What happens if the insurance company that sold my Medicare Advantage plan to me discontinues that plan at the end of this year? Will I be able to qualify for another policy, or does it depend on my health?
You should have received a notice from your insurer in the past month if yours is one of about 100 Medicare Advantage plans that will be discontinued in 2009. When this happens, you'll be switched automatically to traditional Medicare, which will provide you with health-care coverage. That means you could get stuck with big out-of-pocket expenses for Medicare deductibles, co-payments and bills that aren't covered by the government program (such as for prescription drugs).
It may seem easy just to switch to another plan offered by your current insurer, but that might not be your best deal. In many cases, the insurer may be discontinuing its Medicare Advantage private fee-for-service plan that lets you use any participating doctor or hospital, but it may continue to offer a Medicare HMO or regional preferred-provider-organization plan in your area. Those other plans, however, may not cover all of the doctors and hospitals that your former plan did, may require prior authorization before using specialists and have a different cost-sharing structure than your current plan--leaving you with more expenses by the end of the year.
You could find a better deal through another Medicare Advantage plan, which provides all of your medical and prescription-drug coverage. Or you could stay in traditional Medicare and buy a Medigap plan plus a Medicare Part D prescription-drug policy to fill in the gaps.
This is the perfect time to assess your options--open enrollment season for Medicare Advantage and Medicare prescription-drug coverage runs from November 15 to December 31, and during this time you can sign up for any plan regardless of your health.
This is not open-enrollment season for Medigap plans. You have the full range of Medigap choices available only within six months after you sign up for Medicare Part B. If you apply after that, Medigap insurers can generally deny you coverage or raise your rates because of your health. But if your Medicare Advantage or Medigap plan leaves the business, insurers must offer you Medigap plans A, B, C or F regardless of your health. Plan F is the most popular.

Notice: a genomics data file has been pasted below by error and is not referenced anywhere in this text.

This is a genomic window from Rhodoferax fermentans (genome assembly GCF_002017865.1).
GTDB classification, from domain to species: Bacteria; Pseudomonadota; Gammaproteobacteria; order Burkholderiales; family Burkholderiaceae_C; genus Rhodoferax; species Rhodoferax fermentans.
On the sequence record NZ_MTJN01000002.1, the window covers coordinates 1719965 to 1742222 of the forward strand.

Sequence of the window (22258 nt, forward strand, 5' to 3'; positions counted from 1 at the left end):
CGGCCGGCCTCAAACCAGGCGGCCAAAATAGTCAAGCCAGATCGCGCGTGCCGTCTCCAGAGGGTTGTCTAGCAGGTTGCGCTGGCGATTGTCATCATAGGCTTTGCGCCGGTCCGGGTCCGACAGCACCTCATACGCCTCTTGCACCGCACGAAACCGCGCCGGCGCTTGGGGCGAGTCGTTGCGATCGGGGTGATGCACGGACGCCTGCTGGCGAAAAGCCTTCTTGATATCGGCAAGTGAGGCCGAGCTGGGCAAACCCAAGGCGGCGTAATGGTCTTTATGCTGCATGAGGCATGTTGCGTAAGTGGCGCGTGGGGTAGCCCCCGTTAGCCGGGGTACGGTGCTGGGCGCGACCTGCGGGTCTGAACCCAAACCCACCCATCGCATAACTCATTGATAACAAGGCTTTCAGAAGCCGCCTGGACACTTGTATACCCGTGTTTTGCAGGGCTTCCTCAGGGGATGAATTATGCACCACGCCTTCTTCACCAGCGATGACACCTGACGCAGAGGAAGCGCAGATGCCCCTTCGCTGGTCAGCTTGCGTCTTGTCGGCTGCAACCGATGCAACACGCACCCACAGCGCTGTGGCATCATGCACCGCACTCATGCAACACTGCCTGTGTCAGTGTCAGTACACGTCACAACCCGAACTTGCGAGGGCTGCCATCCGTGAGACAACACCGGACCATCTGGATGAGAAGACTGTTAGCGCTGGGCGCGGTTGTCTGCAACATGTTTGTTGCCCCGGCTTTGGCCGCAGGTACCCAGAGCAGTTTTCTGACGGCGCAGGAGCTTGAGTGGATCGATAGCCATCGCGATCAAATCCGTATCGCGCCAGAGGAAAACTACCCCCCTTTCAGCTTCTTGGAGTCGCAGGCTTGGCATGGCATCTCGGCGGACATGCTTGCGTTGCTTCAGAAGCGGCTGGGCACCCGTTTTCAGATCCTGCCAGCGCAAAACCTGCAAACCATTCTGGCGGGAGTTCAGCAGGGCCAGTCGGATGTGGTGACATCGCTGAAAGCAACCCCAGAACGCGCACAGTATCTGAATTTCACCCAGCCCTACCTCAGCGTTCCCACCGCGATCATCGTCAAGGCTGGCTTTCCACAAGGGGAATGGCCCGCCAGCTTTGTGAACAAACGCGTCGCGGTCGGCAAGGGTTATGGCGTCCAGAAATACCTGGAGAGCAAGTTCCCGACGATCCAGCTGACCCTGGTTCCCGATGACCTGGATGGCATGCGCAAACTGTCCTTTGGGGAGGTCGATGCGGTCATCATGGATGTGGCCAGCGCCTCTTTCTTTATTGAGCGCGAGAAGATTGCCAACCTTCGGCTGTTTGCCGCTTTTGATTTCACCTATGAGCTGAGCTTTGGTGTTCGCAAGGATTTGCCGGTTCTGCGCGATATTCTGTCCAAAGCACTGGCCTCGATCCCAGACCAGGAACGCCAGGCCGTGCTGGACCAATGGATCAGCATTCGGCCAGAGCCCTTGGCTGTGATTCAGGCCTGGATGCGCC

When considering all the options, compare the premiums as well as other out-of-pocket expenses for your typical medical costs and drugs. Also look at exclusions and coverage for major medical conditions.
It's easy to do that at the Medicare.gov Web site. You can find Medicare Advantage as well as Medigap policies available in your area using the Medicare Options Compare tool. Click on the "Estimated Annual Cost for People Like You" column, and you can find total out-of-pocket estimates for Medicare Advantage premiums and co-payments based on your general medical condition.
Another good resource for comparing Medicare Advantage plans is the Cost Share Report from HealthMetrix research, which ranks plans and shows out-of-pocket estimates for Medicare HMOs and PPOs that include drug coverage. You can search the results for plans in your area at MedicareNewsWatch.com.
And you can compare premiums and out-of-pocket costs for your drugs under the Part D policies in your area by using the Medicare Prescription Drug Plan Finder.
For more tips on comparing plans, visit the Medicare Rights Center Web site.
Even if your plan isn't leaving the business, compare your options because some of the largest Part D companies are increasing their premiums substantially in 2009. See Time to Revisit Your Medicare Part D Prescription Drug Plan.